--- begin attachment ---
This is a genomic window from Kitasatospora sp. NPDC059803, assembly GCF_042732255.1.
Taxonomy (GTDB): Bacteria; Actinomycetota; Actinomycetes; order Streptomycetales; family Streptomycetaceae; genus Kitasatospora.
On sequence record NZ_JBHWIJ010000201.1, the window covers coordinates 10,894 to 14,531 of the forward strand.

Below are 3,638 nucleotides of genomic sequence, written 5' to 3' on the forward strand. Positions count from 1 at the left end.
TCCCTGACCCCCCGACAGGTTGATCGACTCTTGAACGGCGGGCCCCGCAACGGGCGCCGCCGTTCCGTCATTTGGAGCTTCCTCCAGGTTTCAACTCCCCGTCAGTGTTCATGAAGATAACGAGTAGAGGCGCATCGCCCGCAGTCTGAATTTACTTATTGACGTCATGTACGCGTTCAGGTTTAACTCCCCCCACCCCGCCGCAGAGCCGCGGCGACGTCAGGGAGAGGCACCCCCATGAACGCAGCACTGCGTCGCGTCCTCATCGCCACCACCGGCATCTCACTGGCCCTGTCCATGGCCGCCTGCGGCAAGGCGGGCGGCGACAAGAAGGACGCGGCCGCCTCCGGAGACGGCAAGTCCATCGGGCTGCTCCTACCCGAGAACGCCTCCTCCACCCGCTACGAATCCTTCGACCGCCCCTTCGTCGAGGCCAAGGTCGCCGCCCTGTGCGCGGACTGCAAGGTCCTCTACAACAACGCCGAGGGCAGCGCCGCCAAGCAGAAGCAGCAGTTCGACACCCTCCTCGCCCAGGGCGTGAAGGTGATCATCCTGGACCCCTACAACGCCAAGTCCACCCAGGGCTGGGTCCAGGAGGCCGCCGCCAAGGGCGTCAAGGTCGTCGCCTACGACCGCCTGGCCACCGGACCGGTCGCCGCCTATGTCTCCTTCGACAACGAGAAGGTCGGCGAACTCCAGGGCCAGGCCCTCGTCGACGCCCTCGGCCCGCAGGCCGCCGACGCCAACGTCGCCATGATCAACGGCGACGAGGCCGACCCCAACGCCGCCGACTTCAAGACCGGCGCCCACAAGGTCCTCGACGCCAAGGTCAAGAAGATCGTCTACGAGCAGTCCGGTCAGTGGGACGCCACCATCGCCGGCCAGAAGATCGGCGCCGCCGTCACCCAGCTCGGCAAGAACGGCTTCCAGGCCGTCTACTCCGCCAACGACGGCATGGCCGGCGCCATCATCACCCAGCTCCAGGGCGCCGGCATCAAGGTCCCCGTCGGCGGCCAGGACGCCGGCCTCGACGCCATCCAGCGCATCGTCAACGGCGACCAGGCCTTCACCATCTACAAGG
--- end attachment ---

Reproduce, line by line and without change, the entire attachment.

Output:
This is a genomic window from Kitasatospora sp. NPDC059803, assembly GCF_042732255.1.
Taxonomy (GTDB): Bacteria; Actinomycetota; Actinomycetes; order Streptomycetales; family Streptomycetaceae; genus Kitasatospora.
On sequence record NZ_JBHWIJ010000201.1, the window covers coordinates 10,894 to 14,531 of the forward strand.

Below are 3,638 nucleotides of genomic sequence, written 5' to 3' on the forward strand. Positions count from 1 at the left end.
TCCCTGACCCCCCGACAGGTTGATCGACTCTTGAACGGCGGGCCCCGCAACGGGCGCCGCCGTTCCGTCATTTGGAGCTTCCTCCAGGTTTCAACTCCCCGTCAGTGTTCATGAAGATAACGAGTAGAGGCGCATCGCCCGCAGTCTGAATTTACTTATTGACGTCATGTACGCGTTCAGGTTTAACTCCCCCCACCCCGCCGCAGAGCCGCGGCGACGTCAGGGAGAGGCACCCCCATGAACGCAGCACTGCGTCGCGTCCTCATCGCCACCACCGGCATCTCACTGGCCCTGTCCATGGCCGCCTGCGGCAAGGCGGGCGGCGACAAGAAGGACGCGGCCGCCTCCGGAGACGGCAAGTCCATCGGGCTGCTCCTACCCGAGAACGCCTCCTCCACCCGCTACGAATCCTTCGACCGCCCCTTCGTCGAGGCCAAGGTCGCCGCCCTGTGCGCGGACTGCAAGGTCCTCTACAACAACGCCGAGGGCAGCGCCGCCAAGCAGAAGCAGCAGTTCGACACCCTCCTCGCCCAGGGCGTGAAGGTGATCATCCTGGACCCCTACAACGCCAAGTCCACCCAGGGCTGGGTCCAGGAGGCCGCCGCCAAGGGCGTCAAGGTCGTCGCCTACGACCGCCTGGCCACCGGACCGGTCGCCGCCTATGTCTCCTTCGACAACGAGAAGGTCGGCGAACTCCAGGGCCAGGCCCTCGTCGACGCCCTCGGCCCGCAGGCCGCCGACGCCAACGTCGCCATGATCAACGGCGACGAGGCCGACCCCAACGCCGCCGACTTCAAGACCGGCGCCCACAAGGTCCTCGACGCCAAGGTCAAGAAGATCGTCTACGAGCAGTCCGGTCAGTGGGACGCCACCATCGCCGGCCAGAAGATCGGCGCCGCCGTCACCCAGCTCGGCAAGAACGGCTTCCAGGCCGTCTACTCCGCCAACGACGGCATGGCCGGCGCCATCATCACCCAGCTCCAGGGCGCCGGCATCAAGGTCCCCGTCGGCGGCCAGGACGCCGGCCTCGACGCCATCCAGCGCATCGTCAACGGCGACCAGGCCTTCACCATCTACAAGG